Last Stand at the Alamo

June 20, 2018 Blog, Interpretation, Technology Comments (0) 42

Are they making a state park in the middle of the city?  With a 130,000 square foot museum, a third larger that the Witte?  Fencing off the San Antonio’s most important public space?

This is the Piazza Navona, one of the world’s great urban spaces.  It sits on the site of the Roman Circus.  There is no need to recreate the circus, or wall it off.  The use of that space by the public connects it back 2000 thousand years and forward another 1000.  It is alive, not covered by glass or shrubs.  Alamo Plaza is our Piazza Navona.  They are almost the same size and scale.

Last year’s Master Plan envisioned glass walls around the Alamo Plaza.  This year’s Interpretive Plan reduces the walls to fences and shrouds them in shrubs, but the goal is the same.  Manage – and likely monetize – the space.  Since both plans have this attribute, the order is clearly coming from the client, not the designer.

No more sneaking in

Public meetings are going on now to take stock of this interpretive plan.  Bottom line?  Every San Antonian has the right to take a selfie in front of the Alamo at 1 A.M.

Or 7 A.M.

We at the San Antonio Conservation Society are circulating a petition focusing on access to the plaza and the buildings that face the Alamo. We have been fighting for these buildings since 2015 when the state bought them, and a year ago, we thought we had won!  Last year’s Master Plan had the Crockett, Palace and Woolworth’s Buildings saved as part of the new museum.  We supported that, along with the restoration of the chapel and Long Barracks, and the regrading of the plaza to create a more uniform space in the courtyard/battlefield.  The City Council approved it.  This one’s different, and not in a good way.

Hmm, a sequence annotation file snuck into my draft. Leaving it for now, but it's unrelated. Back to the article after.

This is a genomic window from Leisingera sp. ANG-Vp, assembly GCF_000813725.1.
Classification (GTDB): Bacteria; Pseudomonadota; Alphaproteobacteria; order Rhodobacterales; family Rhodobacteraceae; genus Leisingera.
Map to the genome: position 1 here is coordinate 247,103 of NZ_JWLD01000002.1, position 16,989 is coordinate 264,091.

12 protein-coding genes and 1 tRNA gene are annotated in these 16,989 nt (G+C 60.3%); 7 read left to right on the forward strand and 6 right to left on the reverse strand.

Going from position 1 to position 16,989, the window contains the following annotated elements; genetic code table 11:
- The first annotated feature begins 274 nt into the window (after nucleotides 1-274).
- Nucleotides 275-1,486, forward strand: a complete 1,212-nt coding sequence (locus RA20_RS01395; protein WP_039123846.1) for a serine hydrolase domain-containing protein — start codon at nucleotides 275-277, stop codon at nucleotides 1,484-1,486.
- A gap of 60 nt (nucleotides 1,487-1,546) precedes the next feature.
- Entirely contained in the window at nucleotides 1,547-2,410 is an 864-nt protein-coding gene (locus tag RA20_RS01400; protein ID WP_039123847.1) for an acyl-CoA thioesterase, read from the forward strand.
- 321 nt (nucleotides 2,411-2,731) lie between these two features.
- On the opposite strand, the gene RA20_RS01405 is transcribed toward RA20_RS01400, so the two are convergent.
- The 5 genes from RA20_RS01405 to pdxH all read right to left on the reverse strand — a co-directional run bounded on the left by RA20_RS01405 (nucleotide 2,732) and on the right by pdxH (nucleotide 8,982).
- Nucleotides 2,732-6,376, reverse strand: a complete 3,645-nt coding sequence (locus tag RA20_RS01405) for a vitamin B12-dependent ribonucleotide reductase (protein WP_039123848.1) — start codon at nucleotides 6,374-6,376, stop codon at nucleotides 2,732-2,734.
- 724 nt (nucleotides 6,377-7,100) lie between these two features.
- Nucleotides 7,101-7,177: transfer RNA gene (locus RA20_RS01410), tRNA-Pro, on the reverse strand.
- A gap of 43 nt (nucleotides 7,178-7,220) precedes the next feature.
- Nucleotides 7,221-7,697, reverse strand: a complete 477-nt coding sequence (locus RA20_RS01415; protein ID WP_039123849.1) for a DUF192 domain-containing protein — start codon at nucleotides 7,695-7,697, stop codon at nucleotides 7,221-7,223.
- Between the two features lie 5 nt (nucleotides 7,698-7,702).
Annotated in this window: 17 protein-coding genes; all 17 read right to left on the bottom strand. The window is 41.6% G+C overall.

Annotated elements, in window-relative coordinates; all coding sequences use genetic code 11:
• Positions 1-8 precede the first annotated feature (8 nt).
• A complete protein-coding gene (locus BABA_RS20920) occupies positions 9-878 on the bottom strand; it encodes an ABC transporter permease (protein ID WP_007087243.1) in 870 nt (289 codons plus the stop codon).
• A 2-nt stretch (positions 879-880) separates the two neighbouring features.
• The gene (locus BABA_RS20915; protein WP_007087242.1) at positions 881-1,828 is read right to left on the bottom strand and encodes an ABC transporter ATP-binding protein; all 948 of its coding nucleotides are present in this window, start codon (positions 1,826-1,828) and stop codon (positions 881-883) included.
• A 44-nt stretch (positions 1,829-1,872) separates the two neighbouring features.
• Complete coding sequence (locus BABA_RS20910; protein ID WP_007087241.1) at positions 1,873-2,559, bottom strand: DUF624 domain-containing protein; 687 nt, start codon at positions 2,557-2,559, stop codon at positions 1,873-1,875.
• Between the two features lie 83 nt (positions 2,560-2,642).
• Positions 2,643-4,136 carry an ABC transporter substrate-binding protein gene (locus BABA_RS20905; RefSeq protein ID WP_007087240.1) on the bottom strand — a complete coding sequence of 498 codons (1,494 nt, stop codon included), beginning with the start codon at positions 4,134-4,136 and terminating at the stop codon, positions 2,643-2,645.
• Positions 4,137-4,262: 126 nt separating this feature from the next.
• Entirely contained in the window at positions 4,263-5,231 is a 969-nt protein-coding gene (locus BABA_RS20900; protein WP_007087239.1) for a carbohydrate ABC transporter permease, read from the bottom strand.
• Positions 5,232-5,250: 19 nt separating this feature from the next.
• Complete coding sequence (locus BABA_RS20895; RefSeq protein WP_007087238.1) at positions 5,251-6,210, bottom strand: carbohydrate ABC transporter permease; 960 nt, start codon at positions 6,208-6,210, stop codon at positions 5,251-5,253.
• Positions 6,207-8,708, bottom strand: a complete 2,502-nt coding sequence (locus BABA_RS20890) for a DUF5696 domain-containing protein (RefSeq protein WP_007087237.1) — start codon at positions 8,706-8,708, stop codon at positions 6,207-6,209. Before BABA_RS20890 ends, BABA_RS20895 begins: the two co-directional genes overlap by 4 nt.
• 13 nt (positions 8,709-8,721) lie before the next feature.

Crockett Building on left, built the year before the Alamo was purchased by the state.

This is still the location of the big ‘ol museum.  For our presentation, they showed keeping the front half of the Crockett Building, which would create an appropriately reverent transition from the courtyard/battlefield to the high-tech wizardry they are promising inside.

But the plan we saw removed the other buildings, including the Woolworth’s on the corner, site of the first voluntary peaceful integration of a lunch counter in the South (March 1960).

You can interpret both the lunch counter and the long-lost west wall of the compound inside the building.  In the shade.  Why is it always either/or?  Designers know better.

The real irony here is that in the name of interpreting history, they suggest removing actual century-old historic buildings in order to replace them with modern versions of long-lost elements, like the wall.  Replacing real history with fake history?  Tossing actual historic fabric in the dumpster for a recreated fantasy?

The other big issue is access.  Last  year the plan closed Alamo Street in front of the Alamo.  Now they are closing part of Houston Street to the north, Crockett Street, and the bit of Alamo between Market and Commerce.  Access is limited to five gates.  The planners are adamant that the Battle of Flowers parade and Fiesta Flambeau can’t parade in front of the Alamo?  Why?  We have a fence around Wulff House and we still let the Granaderos y Damas de Galvez do their living history there once a year.  We take the fence down for a day and then put it back.  That’s not hard.  Why the bloodymindedness?

We okayed closing Alamo Street in front of the chapel a year ago, but now the closures have grown like kudzu and it seems there will be little northerly traffic through the downtown.

Unless they re-open Main Plaza.  Just sayin’.

I still don’t get why no one has proposed restoring the chapel to the way it was during the battle.

In addition to the irony of demolishing actual historical things for reproductions, there is the irony of wanting to get rid of the “tacky” theme park-styled attractions that occupy the Woolworth’s and Palace Buildings, as well as more to the south.  Yet walling off the plaza for heritage reenactment risks turning the whole thing into a kind of theme park like Colonial Williamsburg.